Minnesota Timberwolves: What each 2020 draft night addition brings to the Wolves

Ricky Rubio is one of the newest members of the Minnesota Timberwolves. (Photo by Ashley Landis-Pool/Getty Images)
Ricky Rubio is one of the newest members of the Minnesota Timberwolves. (Photo by Ashley Landis-Pool/Getty Images) /
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Minnesota Timberwolves, Jaden McDaniels
Jaden McDaniels of the Washington Huskies was a late first-round pick by the Minnesota Timberwolves. (Photo by Darryl Oumi/Getty Images) /

Minnesota Timberwolves 2020 NBA Draft Addition: Jaden McDaniels

Drafting Jaden McDaniels

Jaden McDaniels was selected with the No. 28 pick of the draft. This pick was obtained from the Thunder in the same trade that acquired Rubio.

McDaniels was a five-star recruit to the University of Washington in 2020 but had a disappointing freshman season, dropping his draft range from the lottery into the late first round. He’s a 6-foot-9 forward with a huge wingspan and should be able to guard multiple positions.

2020 Per-Game Stats

  • Games Played: 31
  • Points: 13.0
  • Field goal percentage: 40.5
  • 3-point percentage: 33.9
  • Rebounds:  5.8
  • Assists:  2.1

Short-Term Outlook

It’s fair to expect a slow start for McDaniels with the shortened offseason. Minutes will be sparse and if he can put together a strong training camp and play well when he has a chance, perhaps he can crack the fringes of the rotation, depending on what the roster looks like when the dust settles following free agency.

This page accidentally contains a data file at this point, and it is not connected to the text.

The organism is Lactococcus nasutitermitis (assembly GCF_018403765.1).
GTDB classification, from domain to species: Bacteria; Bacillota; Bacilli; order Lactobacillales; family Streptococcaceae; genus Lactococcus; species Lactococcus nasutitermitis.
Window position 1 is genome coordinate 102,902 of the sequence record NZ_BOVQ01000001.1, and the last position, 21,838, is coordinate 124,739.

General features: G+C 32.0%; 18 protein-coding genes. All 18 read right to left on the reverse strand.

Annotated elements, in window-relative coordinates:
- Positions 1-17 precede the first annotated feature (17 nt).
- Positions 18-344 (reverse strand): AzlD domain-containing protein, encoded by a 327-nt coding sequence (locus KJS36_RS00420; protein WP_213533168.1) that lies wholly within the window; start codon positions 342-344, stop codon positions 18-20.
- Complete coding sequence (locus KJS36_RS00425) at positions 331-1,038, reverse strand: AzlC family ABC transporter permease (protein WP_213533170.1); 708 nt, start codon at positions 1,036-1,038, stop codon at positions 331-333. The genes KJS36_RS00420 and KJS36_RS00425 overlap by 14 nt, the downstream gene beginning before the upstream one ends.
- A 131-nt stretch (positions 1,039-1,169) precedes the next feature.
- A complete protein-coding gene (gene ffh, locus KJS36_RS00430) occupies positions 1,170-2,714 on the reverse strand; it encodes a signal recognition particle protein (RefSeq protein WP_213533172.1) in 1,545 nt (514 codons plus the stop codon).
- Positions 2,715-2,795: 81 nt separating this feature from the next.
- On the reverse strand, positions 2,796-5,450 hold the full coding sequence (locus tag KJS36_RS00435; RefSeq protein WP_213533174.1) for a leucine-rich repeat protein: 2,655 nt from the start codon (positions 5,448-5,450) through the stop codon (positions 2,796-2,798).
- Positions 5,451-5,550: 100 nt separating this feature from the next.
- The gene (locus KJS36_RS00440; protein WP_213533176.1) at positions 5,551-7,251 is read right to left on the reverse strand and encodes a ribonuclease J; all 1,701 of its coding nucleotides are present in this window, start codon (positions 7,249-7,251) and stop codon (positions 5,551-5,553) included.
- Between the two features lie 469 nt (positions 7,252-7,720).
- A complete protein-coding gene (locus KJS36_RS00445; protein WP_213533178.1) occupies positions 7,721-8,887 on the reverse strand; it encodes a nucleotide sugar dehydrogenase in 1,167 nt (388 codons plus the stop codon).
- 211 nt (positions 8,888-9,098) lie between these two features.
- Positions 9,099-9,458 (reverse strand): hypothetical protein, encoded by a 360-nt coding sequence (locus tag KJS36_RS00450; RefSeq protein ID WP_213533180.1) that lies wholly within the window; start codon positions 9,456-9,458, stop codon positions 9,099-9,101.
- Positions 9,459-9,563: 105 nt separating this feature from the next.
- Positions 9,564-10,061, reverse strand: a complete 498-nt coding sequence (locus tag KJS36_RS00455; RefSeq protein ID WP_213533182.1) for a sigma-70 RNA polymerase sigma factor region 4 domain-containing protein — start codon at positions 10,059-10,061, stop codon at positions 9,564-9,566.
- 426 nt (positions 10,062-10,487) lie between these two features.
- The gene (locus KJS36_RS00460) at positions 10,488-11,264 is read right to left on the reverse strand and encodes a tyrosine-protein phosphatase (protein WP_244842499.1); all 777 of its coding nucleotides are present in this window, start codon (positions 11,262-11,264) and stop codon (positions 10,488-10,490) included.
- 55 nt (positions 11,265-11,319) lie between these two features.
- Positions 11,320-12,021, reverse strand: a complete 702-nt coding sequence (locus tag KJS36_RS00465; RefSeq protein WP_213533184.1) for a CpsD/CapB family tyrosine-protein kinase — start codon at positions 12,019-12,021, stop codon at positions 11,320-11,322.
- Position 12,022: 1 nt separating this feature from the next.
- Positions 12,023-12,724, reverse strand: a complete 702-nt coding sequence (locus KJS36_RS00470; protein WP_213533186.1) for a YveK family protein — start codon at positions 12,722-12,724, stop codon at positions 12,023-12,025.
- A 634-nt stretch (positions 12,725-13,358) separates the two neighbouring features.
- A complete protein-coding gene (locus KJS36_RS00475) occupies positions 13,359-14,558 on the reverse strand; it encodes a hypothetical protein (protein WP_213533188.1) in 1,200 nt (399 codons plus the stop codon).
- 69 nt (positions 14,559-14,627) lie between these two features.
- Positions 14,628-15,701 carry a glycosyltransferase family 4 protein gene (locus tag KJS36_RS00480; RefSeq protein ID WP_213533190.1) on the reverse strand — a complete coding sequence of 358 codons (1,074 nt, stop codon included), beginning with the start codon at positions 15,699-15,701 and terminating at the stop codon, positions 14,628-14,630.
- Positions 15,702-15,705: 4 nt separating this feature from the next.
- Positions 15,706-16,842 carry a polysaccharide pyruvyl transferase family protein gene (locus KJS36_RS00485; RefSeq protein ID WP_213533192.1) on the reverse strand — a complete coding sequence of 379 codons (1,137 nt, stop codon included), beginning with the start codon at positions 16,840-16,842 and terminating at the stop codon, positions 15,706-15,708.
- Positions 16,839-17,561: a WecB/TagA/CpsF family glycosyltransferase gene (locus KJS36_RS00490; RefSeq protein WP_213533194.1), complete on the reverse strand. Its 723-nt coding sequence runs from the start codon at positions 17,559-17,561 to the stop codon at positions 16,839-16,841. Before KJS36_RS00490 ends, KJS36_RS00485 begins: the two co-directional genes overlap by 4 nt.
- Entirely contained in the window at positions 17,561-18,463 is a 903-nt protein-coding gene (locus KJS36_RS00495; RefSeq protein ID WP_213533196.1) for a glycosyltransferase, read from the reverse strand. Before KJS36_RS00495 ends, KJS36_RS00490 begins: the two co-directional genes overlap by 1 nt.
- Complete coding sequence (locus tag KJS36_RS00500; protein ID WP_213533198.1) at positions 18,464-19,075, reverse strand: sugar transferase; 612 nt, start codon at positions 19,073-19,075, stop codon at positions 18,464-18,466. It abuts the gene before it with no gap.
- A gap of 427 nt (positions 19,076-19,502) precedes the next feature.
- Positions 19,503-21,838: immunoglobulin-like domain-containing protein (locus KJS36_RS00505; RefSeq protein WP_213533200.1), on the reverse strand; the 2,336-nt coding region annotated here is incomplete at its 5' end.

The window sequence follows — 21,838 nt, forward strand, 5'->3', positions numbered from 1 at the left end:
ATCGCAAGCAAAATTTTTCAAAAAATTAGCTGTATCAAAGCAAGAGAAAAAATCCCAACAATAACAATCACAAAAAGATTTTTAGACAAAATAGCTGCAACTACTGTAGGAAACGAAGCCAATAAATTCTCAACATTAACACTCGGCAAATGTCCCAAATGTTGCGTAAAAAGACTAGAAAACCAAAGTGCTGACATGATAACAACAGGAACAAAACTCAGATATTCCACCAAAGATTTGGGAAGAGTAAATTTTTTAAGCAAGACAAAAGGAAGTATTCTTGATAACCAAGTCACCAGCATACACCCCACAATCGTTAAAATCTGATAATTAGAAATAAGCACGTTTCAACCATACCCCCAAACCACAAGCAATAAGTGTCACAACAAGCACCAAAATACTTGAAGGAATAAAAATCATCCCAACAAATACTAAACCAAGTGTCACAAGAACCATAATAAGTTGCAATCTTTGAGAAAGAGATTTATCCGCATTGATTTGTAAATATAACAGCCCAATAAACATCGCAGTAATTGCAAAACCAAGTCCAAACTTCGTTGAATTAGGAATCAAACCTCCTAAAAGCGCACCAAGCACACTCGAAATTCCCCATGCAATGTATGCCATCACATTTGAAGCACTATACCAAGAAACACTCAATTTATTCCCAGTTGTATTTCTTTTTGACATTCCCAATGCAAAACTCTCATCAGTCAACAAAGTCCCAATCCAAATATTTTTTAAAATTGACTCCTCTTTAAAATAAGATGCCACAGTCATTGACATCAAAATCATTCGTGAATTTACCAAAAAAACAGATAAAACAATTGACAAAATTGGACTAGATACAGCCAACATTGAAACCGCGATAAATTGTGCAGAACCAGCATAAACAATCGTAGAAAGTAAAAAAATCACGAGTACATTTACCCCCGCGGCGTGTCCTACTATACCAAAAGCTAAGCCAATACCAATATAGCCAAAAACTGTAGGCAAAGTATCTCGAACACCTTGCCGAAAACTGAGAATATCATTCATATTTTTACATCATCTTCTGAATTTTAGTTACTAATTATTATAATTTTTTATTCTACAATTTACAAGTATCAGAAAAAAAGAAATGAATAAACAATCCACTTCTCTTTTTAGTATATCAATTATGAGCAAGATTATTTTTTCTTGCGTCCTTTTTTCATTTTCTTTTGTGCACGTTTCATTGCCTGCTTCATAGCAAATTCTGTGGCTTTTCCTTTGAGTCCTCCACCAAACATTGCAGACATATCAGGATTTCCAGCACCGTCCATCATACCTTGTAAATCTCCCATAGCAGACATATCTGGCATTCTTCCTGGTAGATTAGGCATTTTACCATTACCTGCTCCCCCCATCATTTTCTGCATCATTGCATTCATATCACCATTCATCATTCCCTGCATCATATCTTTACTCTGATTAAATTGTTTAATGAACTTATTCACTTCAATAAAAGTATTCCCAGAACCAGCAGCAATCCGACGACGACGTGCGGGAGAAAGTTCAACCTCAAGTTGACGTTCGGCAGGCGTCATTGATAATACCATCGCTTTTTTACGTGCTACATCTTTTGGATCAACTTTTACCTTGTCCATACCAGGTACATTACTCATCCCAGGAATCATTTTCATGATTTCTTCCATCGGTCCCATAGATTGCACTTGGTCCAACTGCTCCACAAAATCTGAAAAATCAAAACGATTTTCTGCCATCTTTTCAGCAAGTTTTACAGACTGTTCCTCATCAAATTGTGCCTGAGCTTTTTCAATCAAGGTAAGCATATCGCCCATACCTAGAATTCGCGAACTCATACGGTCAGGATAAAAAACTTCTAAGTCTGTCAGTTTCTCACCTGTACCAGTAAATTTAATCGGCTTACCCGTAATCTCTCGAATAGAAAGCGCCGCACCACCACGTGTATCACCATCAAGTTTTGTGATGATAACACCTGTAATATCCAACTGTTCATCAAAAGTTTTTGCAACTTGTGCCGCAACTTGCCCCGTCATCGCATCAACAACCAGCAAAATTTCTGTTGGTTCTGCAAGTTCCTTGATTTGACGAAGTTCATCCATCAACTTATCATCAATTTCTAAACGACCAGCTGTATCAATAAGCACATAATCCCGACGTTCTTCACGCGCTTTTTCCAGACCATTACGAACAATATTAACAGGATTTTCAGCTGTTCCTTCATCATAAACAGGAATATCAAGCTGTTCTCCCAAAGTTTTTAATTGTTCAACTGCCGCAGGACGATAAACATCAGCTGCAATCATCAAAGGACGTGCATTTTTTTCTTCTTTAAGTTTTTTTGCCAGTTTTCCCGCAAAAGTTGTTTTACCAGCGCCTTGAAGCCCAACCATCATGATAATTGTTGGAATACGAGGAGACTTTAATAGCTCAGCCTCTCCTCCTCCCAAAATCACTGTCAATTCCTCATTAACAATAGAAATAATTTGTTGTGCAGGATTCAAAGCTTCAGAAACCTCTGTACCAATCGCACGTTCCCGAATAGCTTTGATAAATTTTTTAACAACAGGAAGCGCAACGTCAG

The key for McDaniels early is going to be getting stronger. Don’t be surprised if McDaniels gets time with the G League’s Iowa Wolves as well.

One of McDaniels’ major calling cards is his versatility. He can hit from beyond the arc, has the ability to handle the ball on the perimeter, and showed flashes of rim-protecting in college with Washington. He’s simply raw, and he isn’t likely to get much run right away with the Timberwolves.

Long-Term Outlook

McDaniels’ ceiling is probably that of a high-level starter, but there’s a decent chance that he could develop into a solid bench player who could start when needed.

The key to finding long term success will be carving out a role and playing it to the best of his ability. He will not be looked towards to be a main contributing scorer — at least not any time soon. Yet if he can bring some rim protection while being a threat to score from anywhere on the floor, then his minutes will continue to increase over time.

2021 Expectations

To start the year, McDaniels probably won’t see the floor often at all. Yet due to the current lack of depth in the Wolves frontcourt, McDaniels could see a lower amount of minutes early in January.

It’s a safer bet to assume that McDaniels’ heaviest minutes will be coming in Des Moines and not in Minneapolis.